The Department of Agriculture is expected to roll back school lunch initiatives put in place by former President Barack Obama and first lady Michelle Obama that made lunches more healthy, yet undesirable to consume.
The Department of Agriculture said Friday that Agriculture Secretary Sonny Perdue will visit an elementary school in Northern Virginia on Monday to announce a temporary rule to provide "regulatory flexibility" for the National School Lunch Program, which aims to provide healthy school lunches across the country in an effort to fight childhood obesity.
According to reports, Sen. Pat Roberts (R-Kan.) will join Purdue, where the two are also expected to eat lunch at the school. Still, the USDA didn't say how current school lunch regulations will be changed or how the changes will effect school lunchrooms.
Republicans have long targeted the Obama school lunch reforms, insisting that states and school districts be given options about their participation in the program, which has been costly.
Still, there has been bipartisan support against the school lunch initiatives.
More from NBC News:
the program's inflexibility has a history as a bipartisan issue. A 2016 bill negotiated by Roberts and Sen. Debbie Stabenow, D-Michigan, ranking member of the senate agriculture committee, sought to loosen whole grain requirements and extend a deadline to cut school lunch's sodium levels.
But partisan bickering from both sides stalled the bill's progression. It died never having received a floor vote.
The American Heart Association was quick to push back against any changes to the program.
Improving children's health should be a top priority for the USDA, and serving more nutritious foods in schools is a clear-cut way to accomplish this goal," AHA CEO Nancy Brown said in a statement.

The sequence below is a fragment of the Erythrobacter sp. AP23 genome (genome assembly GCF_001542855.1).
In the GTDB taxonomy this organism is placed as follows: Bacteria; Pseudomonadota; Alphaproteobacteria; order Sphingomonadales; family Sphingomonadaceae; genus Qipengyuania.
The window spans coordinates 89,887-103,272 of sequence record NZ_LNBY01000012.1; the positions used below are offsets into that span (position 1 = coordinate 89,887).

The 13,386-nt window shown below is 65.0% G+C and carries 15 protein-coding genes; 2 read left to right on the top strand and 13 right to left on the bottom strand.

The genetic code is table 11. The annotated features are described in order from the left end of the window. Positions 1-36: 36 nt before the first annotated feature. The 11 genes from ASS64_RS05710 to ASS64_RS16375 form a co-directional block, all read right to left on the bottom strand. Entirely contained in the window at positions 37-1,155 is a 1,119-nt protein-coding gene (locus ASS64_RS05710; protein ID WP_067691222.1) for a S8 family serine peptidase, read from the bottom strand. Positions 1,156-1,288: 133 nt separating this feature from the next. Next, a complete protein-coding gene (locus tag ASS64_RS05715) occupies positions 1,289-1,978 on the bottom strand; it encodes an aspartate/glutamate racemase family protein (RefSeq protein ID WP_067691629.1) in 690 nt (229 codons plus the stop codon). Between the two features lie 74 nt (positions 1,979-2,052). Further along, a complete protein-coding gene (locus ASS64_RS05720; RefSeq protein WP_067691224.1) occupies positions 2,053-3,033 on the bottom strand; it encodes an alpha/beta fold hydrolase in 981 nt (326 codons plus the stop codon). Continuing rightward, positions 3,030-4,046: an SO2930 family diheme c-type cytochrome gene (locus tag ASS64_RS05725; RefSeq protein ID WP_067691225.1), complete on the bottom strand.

"Rather than altering the current path forward, we hope the agency focuses more on providing technical assistance that can help schools get across the finish line, if they haven't done so already," she explained.
The National School Lunch Program provides lunches to school children for free or at a reduced price. The lunches are heavily regulated and are required to adhere to strict nutritional standards imposed by Michelle Obama, who made fighting obesity a key issue for her during her time in the White House.
But the program was far from popular and pictures of lunches from the program went viral dozens of times, with many students using the hashtag "ThanksMichelleObama" to share pictures of their lunches:
my school lunch today #ThanksMichelleObama http://t.co/2jeYlJF0wu— Josh Russell (@Josh Russell)1416603026.0
This is my lunch. I'm in high school. #ThanksMichelleObama http://t.co/02t4MScBIe— Maya (@Maya)1416247128.0
#ThanksMichelleObama http://t.co/MZdrjm363i— Iz (@Iz)1416608836.0